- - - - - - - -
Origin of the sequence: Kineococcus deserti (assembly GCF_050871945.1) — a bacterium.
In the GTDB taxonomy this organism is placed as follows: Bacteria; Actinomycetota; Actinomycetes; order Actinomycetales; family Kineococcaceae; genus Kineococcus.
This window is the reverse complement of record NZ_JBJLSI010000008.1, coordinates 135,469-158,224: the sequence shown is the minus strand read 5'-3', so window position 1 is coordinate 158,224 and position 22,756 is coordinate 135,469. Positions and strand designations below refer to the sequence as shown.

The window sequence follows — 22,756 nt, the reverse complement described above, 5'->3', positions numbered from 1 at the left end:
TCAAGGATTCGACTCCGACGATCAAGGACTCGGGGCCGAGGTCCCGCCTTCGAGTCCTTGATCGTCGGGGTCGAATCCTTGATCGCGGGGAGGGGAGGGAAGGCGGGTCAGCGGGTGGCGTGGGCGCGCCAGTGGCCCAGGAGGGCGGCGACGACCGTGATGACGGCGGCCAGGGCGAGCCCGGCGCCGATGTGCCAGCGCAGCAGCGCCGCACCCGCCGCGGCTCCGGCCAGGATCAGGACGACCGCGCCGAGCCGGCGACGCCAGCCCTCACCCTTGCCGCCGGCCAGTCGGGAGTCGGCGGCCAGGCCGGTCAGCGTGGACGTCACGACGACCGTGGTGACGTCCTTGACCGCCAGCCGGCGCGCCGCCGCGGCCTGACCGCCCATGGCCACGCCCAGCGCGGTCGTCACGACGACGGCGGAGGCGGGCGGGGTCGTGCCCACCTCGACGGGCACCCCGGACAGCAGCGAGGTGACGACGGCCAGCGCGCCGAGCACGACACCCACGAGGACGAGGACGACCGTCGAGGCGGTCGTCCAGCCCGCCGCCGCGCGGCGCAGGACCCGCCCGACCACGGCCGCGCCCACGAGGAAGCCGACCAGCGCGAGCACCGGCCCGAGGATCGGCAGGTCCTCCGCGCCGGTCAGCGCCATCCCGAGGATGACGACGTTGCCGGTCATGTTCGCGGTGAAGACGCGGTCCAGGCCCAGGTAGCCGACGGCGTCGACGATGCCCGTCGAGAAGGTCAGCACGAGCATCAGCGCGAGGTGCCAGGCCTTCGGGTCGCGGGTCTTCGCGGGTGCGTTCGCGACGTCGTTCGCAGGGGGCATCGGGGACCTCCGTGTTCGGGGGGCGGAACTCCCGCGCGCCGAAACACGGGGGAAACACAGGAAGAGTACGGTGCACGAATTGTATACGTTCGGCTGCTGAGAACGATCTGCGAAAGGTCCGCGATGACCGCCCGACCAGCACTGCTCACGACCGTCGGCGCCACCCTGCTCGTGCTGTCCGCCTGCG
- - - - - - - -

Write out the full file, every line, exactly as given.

Origin of the sequence: Kineococcus deserti (assembly GCF_050871945.1) — a bacterium.
In the GTDB taxonomy this organism is placed as follows: Bacteria; Actinomycetota; Actinomycetes; order Actinomycetales; family Kineococcaceae; genus Kineococcus.
This window is the reverse complement of record NZ_JBJLSI010000008.1, coordinates 135,469-158,224: the sequence shown is the minus strand read 5'-3', so window position 1 is coordinate 158,224 and position 22,756 is coordinate 135,469. Positions and strand designations below refer to the sequence as shown.

The window sequence follows — 22,756 nt, the reverse complement described above, 5'->3', positions numbered from 1 at the left end:
TCAAGGATTCGACTCCGACGATCAAGGACTCGGGGCCGAGGTCCCGCCTTCGAGTCCTTGATCGTCGGGGTCGAATCCTTGATCGCGGGGAGGGGAGGGAAGGCGGGTCAGCGGGTGGCGTGGGCGCGCCAGTGGCCCAGGAGGGCGGCGACGACCGTGATGACGGCGGCCAGGGCGAGCCCGGCGCCGATGTGCCAGCGCAGCAGCGCCGCACCCGCCGCGGCTCCGGCCAGGATCAGGACGACCGCGCCGAGCCGGCGACGCCAGCCCTCACCCTTGCCGCCGGCCAGTCGGGAGTCGGCGGCCAGGCCGGTCAGCGTGGACGTCACGACGACCGTGGTGACGTCCTTGACCGCCAGCCGGCGCGCCGCCGCGGCCTGACCGCCCATGGCCACGCCCAGCGCGGTCGTCACGACGACGGCGGAGGCGGGCGGGGTCGTGCCCACCTCGACGGGCACCCCGGACAGCAGCGAGGTGACGACGGCCAGCGCGCCGAGCACGACACCCACGAGGACGAGGACGACCGTCGAGGCGGTCGTCCAGCCCGCCGCCGCGCGGCGCAGGACCCGCCCGACCACGGCCGCGCCCACGAGGAAGCCGACCAGCGCGAGCACCGGCCCGAGGATCGGCAGGTCCTCCGCGCCGGTCAGCGCCATCCCGAGGATGACGACGTTGCCGGTCATGTTCGCGGTGAAGACGCGGTCCAGGCCCAGGTAGCCGACGGCGTCGACGATGCCCGTCGAGAAGGTCAGCACGAGCATCAGCGCGAGGTGCCAGGCCTTCGGGTCGCGGGTCTTCGCGGGTGCGTTCGCGACGTCGTTCGCAGGGGGCATCGGGGACCTCCGTGTTCGGGGGGCGGAACTCCCGCGCGCCGAAACACGGGGGAAACACAGGAAGAGTACGGTGCACGAATTGTATACGTTCGGCTGCTGAGAACGATCTGCGAAAGGTCCGCGATGACCGCCCGACCAGCACTGCTCACGACCGTCGGCGCCACCCTGCTCGTGCTGTCCGCCTGCG